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Sarah Janssen | The Journal Gazette
Kindergartners line up for breakfast at Southwick Elementary in United Way’s Kindergarten Countdown Program.

Furthermore …


Attorney’s ties to interest group under scrutiny

Terre Haute attorney James Bopp, whose legal argument was the underpinning of the Supreme Court’s controversial Citizens United decision, is the target of a whistleblower complaint alleging that the GOP activist is violating federal tax law.

Citizens for Responsibility and Ethics in Washington, a left-leaning interest group, charges that Bopp has diverted funds contributed to the James Madison Center for Free Speech, which shares an address with the Bopp Law Firm, for his personal enrichment.

CREW has asked the Indiana attorney general, the Indiana secretary of state, the U.S. attorney for the Southern District of Indiana and Washington, D.C. Department of Consumer and Regulatory Affairs to investigate.’s Jon Campbell first wrote about Bopp’s interesting relationship with the James Madison Center, a sort of right-wing equivalent to the American Civil Liberties Union, last October.

“As a charity, the organization doesn’t really exist, outside of a few tax records in an IRS file cabinet,” Campbell wrote. “In reality, Bopp is the Madison Center, and vice versa, and for more than 15 years, the Indiana-based charity has helped fund Bopp’s influential litigation by channeling tax-exempt, mostly anonymous donations to his for-profit law firm.”

Bopp, you might recall, defended former GOP mayoral candidate Matt Kelty before the Allen County Election Board when complaints about campaign loans first arose. Kelty’s bankruptcy filing in 2010 showed he owed Bopp’s law firm $20,214.

Bopp dismisses the CREW charges as “bogus complaints.”

Helping to fill a knowledge gap

Lots of people have ideas to improve Indiana schools. Too few offer anything but a substitute for something already happening there, however. United Way of Allen County has likely hit on one that will make a difference: Start early.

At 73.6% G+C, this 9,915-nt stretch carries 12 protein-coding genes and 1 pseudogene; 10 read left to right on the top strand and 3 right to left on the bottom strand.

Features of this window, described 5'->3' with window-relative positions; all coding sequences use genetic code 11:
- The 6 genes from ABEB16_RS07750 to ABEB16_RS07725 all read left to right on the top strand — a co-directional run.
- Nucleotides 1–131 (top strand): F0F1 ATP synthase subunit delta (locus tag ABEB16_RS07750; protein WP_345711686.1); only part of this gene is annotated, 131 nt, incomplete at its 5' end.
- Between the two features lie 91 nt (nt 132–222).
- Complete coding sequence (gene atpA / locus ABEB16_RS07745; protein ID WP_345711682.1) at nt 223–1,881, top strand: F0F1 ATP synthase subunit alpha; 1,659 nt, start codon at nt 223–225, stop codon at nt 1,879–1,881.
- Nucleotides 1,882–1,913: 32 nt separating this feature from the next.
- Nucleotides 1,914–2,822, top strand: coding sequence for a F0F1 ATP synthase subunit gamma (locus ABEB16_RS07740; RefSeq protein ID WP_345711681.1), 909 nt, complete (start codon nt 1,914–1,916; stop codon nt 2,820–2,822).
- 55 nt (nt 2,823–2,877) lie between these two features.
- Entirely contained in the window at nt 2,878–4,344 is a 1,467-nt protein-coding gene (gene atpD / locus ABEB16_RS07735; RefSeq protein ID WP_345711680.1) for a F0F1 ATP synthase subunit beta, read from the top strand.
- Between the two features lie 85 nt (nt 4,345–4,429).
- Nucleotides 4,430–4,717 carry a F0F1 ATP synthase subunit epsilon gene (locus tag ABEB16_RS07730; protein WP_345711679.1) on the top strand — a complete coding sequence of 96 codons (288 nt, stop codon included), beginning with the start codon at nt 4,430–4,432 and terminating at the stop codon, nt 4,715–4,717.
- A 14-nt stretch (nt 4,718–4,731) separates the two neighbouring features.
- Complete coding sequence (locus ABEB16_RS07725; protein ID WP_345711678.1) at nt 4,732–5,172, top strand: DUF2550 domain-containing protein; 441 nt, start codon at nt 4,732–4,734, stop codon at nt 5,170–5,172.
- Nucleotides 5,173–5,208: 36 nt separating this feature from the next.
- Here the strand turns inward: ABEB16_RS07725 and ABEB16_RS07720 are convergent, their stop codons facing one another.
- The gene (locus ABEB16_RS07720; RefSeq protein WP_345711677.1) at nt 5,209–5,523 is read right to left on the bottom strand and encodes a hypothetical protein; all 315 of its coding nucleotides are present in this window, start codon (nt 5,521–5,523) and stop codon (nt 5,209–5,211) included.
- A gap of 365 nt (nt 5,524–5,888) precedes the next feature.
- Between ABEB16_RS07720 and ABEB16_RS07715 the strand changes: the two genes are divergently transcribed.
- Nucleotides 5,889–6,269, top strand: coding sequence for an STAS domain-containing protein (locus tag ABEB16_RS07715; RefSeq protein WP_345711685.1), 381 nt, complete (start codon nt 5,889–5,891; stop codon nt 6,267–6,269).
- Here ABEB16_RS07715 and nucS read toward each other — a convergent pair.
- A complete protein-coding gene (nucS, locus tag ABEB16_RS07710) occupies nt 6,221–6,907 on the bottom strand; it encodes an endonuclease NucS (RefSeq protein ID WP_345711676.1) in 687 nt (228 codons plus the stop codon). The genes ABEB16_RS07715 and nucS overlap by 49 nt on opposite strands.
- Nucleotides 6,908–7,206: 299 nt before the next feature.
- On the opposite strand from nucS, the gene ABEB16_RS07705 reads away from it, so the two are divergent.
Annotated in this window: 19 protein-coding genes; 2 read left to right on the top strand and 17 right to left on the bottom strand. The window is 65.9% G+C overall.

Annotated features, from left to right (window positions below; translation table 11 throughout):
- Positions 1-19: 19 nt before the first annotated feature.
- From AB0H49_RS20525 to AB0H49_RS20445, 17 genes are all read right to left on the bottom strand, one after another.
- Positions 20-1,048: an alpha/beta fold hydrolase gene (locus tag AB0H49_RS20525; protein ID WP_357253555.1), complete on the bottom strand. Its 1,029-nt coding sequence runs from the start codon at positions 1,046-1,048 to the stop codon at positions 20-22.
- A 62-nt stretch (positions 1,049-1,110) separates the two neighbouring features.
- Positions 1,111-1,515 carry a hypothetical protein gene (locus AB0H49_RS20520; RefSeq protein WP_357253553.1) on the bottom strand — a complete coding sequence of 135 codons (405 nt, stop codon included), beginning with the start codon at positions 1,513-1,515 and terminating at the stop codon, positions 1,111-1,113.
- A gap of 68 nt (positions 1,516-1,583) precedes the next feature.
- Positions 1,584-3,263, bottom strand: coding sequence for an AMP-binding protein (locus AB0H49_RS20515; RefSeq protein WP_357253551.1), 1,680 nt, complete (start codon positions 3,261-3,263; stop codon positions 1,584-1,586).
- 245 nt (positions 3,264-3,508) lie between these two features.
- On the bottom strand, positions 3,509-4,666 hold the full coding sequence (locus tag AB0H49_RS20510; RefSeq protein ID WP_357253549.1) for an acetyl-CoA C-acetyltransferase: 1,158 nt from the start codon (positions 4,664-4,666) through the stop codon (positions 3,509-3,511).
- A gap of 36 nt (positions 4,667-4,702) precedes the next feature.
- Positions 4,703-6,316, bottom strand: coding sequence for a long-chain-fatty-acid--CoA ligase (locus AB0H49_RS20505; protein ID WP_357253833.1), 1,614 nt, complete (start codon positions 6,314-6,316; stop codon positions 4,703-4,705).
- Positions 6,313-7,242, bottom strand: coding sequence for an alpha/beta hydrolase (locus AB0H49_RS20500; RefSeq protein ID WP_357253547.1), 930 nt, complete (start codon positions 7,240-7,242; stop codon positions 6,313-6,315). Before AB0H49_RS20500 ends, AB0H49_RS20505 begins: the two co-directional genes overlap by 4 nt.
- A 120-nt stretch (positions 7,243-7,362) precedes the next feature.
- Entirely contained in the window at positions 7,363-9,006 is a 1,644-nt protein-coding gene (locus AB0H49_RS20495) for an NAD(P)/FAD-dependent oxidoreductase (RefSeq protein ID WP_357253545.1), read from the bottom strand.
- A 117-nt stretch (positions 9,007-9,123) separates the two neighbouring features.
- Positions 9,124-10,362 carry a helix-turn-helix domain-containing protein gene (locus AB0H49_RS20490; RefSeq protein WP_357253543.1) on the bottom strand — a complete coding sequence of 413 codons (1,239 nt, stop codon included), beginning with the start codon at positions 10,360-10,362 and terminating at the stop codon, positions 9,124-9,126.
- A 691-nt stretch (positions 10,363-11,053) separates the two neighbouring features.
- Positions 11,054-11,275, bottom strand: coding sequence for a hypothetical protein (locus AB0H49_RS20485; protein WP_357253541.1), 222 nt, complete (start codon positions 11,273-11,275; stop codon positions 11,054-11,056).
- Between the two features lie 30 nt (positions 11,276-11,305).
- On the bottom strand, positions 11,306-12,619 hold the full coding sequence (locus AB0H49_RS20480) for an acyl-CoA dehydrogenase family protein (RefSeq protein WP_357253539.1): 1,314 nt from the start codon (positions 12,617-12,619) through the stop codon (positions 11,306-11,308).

No, it’s not an effort to lengthen the school year. It’s recognition that not all children begin school ready to learn. Kindergarten Countdown, a United Way initiative, allowed 5-year-olds at three inner-city schools to get a jump start on learning this month. Students at Southwick Elementary in the East Allen County Schools district and at Fairfield and Adams elementary schools in the Fort Wayne Community Schools district are participating in the four-week pilot program. The early start is designed to develop social and emotional skills, along with some literacy and language-development skills.

The children were targeted by the schools because they had little or no preschool experience or are students who will learn English as a second language.

The pilot program is promising because it acknowledges a gap Indiana policymakers have ignored. Children from middle- or upper-income families are much more likely to start school with learning experiences than refugee, immigrant and other students from low-income households. Some research shows a vocabulary gap of almost 10,000 words, and yet teachers are expected to raise all children to the same level by the time they reach first grade.

With federal budget cuts reducing Head Start opportunities and Indiana investing no money in preschool, the United Way initiative is more needed than ever.

Area gains by power of cooperation

Large-scale power outages are handled in much the same way as large fires with multiple companies coming to the rescue of those in need.

A half-page newspaper ad sponsored by Xcel Energy, which ran Sunday in The Journal Gazette, thanked Indiana Michigan Power for sending help when a storm caused more than 610,000 customers in Minneapolis, St. Paul, St. Cloud and surrounding areas in eastern Minnesota to lose electricity.

According to Tracy Warner, a spokesman for I&M, the local utility company sent 24 line mechanics along with support staff. The company also released 36 private contractors to help deal with the storm’s aftermath of broken poles, uprooted trees and downed power lines.

The system works similarly to mutual aid agreements between fire departments, but much of the work begins long before a storm even hits. There is a regional organization for the Great Lakes area that closely watches the weather to anticipate where resources will be needed.

“It is definitely a mutual-aid thing because the idea is that they will come help us when we need help,” Warner said. “That certainly was the case during the 2008 ice storm and then last year’s derecho.”

Visiting crews travel to other states and work side by side with the local utility company – often working around the clock.